All year round, former Husker and NFL veteran Adam Carriker is taking the pulse of Husker Nation. In the "Carriker Chronicles" video series, he breaks down the latest NU news, upcoming opponents, player updates and recruiting information, and he offers his insight into the X's and O's and more.

On Tuesday's episode, Adam Carriker reacts to film showing a lack of defensive effort by the Huskers in the loss at Purdue and what improvements need to be made.

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Here's a transcript of today's show:

Welcome to the Carriker Chronicles, the people's show, where we check the pulse of Husker Nation, brought to you by Nebraska Spine Hospital.

And I had a friend show me a clip today. And I always take everything I see online with a gigantic, humongous, enormously enormous grain of salt, but this is, you know, this is a video clip. It is what it is. Like we used to say when I was playing, the eye in the sky don't lie, and anyway, it's a play from the Purdue game of a particular defensive player that, you know, shall remain nameless. And last time I saw it on Twitter, I mean, it had over 80,000 views or something like that getting close to 100 or whatever the case may be. I don't know. I didn't look back and see where it's at.

But basically, Purdue goes and scores a touchdown on this play. The receiver catches the ball, breaks a tackle or two. And you can see about, you know, seven, eight yards away a defender, who is basically standing and watching.

And then when he realizes that the tackles are broken, he all of a sudden starts to pick up his pace, goes from kind of a walk into a jog, if you will.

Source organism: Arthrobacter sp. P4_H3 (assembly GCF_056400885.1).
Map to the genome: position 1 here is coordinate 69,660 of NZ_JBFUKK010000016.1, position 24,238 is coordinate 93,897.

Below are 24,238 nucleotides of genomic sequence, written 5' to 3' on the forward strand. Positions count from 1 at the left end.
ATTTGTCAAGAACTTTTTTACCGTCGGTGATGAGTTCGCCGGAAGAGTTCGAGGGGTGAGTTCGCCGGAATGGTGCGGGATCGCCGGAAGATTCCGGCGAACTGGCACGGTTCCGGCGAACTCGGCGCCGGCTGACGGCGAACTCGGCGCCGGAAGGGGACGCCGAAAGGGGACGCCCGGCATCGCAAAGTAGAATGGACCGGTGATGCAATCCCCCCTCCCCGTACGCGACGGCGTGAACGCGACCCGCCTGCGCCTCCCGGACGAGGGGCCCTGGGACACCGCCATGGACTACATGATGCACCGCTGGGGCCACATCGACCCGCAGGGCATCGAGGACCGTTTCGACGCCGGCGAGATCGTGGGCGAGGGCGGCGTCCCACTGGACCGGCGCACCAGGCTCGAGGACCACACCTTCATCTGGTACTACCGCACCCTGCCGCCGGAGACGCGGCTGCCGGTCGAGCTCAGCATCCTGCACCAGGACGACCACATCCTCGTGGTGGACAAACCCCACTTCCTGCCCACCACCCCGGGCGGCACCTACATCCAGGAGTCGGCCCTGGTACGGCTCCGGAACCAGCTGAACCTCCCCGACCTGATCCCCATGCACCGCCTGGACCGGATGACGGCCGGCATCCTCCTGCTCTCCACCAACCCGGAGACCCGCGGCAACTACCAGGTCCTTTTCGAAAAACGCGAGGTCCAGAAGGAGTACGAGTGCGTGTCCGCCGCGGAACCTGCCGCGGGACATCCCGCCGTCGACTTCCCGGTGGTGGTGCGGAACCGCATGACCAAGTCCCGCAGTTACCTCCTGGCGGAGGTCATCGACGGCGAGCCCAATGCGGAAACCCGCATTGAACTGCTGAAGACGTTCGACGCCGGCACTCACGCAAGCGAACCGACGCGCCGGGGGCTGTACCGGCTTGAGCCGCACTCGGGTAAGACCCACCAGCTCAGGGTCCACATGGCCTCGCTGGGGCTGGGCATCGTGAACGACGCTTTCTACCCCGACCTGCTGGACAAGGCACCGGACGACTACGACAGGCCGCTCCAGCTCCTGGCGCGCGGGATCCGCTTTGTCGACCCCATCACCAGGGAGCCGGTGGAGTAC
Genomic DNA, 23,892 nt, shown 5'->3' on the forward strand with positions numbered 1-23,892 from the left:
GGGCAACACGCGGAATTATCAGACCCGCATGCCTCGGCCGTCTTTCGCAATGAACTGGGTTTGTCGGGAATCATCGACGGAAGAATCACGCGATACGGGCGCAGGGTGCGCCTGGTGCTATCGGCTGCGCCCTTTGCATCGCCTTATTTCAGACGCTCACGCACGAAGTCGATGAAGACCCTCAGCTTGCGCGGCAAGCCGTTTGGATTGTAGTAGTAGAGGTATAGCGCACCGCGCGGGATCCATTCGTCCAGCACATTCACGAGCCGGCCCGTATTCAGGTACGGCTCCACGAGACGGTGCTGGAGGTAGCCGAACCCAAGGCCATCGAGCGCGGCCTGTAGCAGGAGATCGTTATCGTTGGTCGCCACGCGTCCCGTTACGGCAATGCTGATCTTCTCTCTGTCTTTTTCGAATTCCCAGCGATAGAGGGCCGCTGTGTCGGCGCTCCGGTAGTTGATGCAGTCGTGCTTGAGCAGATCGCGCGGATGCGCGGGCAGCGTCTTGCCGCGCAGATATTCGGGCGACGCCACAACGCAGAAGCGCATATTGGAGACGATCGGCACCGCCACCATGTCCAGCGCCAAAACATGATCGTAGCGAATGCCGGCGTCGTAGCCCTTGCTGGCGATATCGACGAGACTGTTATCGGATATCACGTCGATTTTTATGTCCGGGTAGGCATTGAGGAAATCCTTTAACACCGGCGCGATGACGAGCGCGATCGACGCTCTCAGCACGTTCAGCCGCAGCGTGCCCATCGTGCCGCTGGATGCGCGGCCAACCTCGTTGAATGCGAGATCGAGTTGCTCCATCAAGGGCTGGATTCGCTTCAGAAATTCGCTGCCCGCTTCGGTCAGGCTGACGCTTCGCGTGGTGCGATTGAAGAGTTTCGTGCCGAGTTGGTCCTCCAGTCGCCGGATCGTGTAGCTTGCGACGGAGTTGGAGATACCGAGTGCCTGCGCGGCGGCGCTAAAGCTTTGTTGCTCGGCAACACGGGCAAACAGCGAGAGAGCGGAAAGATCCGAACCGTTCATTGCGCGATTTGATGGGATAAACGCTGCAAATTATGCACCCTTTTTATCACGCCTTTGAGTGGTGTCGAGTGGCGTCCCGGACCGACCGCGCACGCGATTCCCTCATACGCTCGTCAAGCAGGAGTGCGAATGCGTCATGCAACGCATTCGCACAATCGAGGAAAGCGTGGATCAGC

And if you're wondering why we're losing to Purdue; if you're wondering why, Indiana, who's a great basketball school — even since Bobby Knight hasn't been there, they've still done pretty well — comes into our house and beats us; if you're wondering why Minnesota thumps us — and I don't want to hear that we're not as talented as they are, and we're the second youngest team in the Big Ten, but Purdue's younger. They're the youngest. It's because of things like this.

And I've said this before, so at the risk of repeating myself, I'll say it again. When I coach somebody, or when I do public speaking events, or I'm talking about certain things, I always talk about don't worry about making mistakes. All right, obviously, don't keep making the same mistake over and over cause that's the only true mistake you can make in life is if you don't learn from your mistakes.

But I say play fast, and — if it's football related — hit hard, have fun.

If you're going a million miles per hour and you have the wrong technique, it's okay. You can coach the technique up. But if you're going a million miles per hour, you may not be exactly right. You may not be technically right. We can coach that up.

You can't coach effort, but you will do something right because you're going hard, you're going fast, something good is going to happen. And then you get technically sound, and you get better and better as time goes along.